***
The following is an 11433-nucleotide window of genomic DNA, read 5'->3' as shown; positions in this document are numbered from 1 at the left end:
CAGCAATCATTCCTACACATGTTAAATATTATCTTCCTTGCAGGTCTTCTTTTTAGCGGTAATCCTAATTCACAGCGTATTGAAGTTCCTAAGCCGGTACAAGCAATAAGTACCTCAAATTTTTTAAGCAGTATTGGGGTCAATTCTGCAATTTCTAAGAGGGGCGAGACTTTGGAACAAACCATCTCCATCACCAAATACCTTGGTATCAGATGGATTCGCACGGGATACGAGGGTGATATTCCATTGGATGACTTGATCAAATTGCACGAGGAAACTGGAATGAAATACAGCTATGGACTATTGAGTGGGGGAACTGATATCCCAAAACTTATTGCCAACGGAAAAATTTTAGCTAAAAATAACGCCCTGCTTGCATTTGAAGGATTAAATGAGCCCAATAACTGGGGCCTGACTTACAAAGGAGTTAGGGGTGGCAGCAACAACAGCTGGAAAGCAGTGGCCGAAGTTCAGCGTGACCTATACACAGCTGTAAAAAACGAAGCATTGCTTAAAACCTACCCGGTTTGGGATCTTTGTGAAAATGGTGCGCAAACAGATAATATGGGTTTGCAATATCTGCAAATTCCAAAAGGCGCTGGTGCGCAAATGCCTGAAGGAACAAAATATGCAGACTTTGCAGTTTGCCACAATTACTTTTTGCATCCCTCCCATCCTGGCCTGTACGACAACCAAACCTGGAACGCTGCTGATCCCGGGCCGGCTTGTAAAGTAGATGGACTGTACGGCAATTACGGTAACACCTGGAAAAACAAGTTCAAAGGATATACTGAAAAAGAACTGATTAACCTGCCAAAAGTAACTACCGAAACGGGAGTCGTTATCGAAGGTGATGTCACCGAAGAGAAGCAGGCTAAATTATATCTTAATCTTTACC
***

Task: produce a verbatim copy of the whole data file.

The following is an 11433-nucleotide window of genomic DNA, read 5'->3' as shown; positions in this document are numbered from 1 at the left end:
CAGCAATCATTCCTACACATGTTAAATATTATCTTCCTTGCAGGTCTTCTTTTTAGCGGTAATCCTAATTCACAGCGTATTGAAGTTCCTAAGCCGGTACAAGCAATAAGTACCTCAAATTTTTTAAGCAGTATTGGGGTCAATTCTGCAATTTCTAAGAGGGGCGAGACTTTGGAACAAACCATCTCCATCACCAAATACCTTGGTATCAGATGGATTCGCACGGGATACGAGGGTGATATTCCATTGGATGACTTGATCAAATTGCACGAGGAAACTGGAATGAAATACAGCTATGGACTATTGAGTGGGGGAACTGATATCCCAAAACTTATTGCCAACGGAAAAATTTTAGCTAAAAATAACGCCCTGCTTGCATTTGAAGGATTAAATGAGCCCAATAACTGGGGCCTGACTTACAAAGGAGTTAGGGGTGGCAGCAACAACAGCTGGAAAGCAGTGGCCGAAGTTCAGCGTGACCTATACACAGCTGTAAAAAACGAAGCATTGCTTAAAACCTACCCGGTTTGGGATCTTTGTGAAAATGGTGCGCAAACAGATAATATGGGTTTGCAATATCTGCAAATTCCAAAAGGCGCTGGTGCGCAAATGCCTGAAGGAACAAAATATGCAGACTTTGCAGTTTGCCACAATTACTTTTTGCATCCCTCCCATCCTGGCCTGTACGACAACCAAACCTGGAACGCTGCTGATCCCGGGCCGGCTTGTAAAGTAGATGGACTGTACGGCAATTACGGTAACACCTGGAAAAACAAGTTCAAAGGATATACTGAAAAAGAACTGATTAACCTGCCAAAAGTAACTACCGAAACGGGAGTCGTTATCGAAGGTGATGTCACCGAAGAGAAGCAGGCTAAATTATATCTTAATCTTTACC